Rousseau's general will in the light of Isaiah Berlin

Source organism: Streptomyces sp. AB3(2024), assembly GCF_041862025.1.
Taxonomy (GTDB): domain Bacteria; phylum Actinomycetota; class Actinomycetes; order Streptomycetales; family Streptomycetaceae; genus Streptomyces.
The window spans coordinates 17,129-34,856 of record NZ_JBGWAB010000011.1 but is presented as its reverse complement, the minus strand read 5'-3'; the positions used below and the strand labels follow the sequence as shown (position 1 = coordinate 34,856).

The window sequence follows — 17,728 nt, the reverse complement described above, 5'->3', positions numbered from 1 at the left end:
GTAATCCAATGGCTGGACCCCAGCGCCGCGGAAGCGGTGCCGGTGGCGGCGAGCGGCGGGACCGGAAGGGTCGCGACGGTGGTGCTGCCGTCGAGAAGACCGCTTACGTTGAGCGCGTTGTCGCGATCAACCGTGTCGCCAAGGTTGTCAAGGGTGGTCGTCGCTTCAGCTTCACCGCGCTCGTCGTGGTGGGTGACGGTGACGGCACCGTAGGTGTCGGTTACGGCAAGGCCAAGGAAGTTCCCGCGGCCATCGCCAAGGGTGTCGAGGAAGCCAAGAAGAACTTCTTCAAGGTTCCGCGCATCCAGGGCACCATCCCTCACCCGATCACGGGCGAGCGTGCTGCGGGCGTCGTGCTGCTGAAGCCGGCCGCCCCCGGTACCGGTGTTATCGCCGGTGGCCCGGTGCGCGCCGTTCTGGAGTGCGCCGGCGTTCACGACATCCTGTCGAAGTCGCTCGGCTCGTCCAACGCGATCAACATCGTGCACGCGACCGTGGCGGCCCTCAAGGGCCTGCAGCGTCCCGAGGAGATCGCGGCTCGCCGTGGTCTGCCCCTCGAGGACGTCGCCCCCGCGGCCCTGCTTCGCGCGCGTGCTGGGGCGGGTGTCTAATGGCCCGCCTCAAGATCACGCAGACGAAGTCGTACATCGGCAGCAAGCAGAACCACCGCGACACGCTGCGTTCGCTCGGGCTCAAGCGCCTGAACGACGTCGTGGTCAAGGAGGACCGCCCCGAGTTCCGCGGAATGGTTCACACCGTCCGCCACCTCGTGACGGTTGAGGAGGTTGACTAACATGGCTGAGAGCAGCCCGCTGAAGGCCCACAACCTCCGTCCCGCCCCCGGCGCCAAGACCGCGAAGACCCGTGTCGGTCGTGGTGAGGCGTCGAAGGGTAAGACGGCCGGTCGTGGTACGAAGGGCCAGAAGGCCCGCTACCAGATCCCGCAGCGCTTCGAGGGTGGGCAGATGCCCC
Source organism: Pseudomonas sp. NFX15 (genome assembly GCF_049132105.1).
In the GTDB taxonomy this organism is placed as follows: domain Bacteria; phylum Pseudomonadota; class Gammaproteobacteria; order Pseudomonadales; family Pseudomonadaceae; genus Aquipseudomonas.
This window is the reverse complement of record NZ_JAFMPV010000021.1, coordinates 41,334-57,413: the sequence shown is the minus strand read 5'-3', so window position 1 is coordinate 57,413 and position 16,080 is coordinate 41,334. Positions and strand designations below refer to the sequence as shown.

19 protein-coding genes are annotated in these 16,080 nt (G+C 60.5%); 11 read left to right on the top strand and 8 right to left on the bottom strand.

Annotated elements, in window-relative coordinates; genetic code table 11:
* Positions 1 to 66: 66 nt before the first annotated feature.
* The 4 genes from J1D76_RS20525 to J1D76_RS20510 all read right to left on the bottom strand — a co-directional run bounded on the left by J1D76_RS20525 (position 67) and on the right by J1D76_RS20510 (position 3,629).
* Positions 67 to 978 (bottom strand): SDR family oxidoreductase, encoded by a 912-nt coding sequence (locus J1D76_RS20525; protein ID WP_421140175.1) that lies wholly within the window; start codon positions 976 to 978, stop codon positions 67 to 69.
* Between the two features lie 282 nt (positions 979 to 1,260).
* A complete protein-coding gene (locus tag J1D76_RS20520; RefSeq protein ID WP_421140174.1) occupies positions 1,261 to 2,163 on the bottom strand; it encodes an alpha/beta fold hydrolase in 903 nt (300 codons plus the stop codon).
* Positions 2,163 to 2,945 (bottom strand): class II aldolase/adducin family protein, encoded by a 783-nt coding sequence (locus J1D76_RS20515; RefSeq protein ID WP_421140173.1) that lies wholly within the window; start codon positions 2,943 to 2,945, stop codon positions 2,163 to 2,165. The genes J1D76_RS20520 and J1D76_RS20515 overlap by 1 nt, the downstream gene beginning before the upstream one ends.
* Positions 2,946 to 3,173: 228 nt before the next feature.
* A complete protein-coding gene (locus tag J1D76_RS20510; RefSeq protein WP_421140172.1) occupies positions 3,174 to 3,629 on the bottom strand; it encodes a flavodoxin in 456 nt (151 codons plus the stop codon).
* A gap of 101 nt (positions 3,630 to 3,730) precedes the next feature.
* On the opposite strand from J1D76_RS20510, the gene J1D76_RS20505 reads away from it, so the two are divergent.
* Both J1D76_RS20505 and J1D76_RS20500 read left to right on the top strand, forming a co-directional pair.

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This thesis aims to investigate Rousseau’s General Will in the light of Isaiah Berlin’s views on negative freedom, positive freedom, political monism and political pluralism. It is argued that, along with the romanticist readings of the General Will which rely on compassion to explain the General Will, a rationalist reading of the General Will, as exampled by Isaiah Berlin, is also a possibility. According to that reading, the General Will is associated with positive freedom (i.e. rational autonomy) and therefore taken as a rationalist project. The singularity (or monism) of the General Will is criticized in the thesis since it might possibly lead to authoritarianism. However it is also argued that pluralism, as exampled by Berlin, might also turn out to be authoritarian if it seeks to ground itself upon an objective reality. This leaves us at an impasse with regard to the Rousseauian legacy, for it might leave us with no basis from which to challenge it.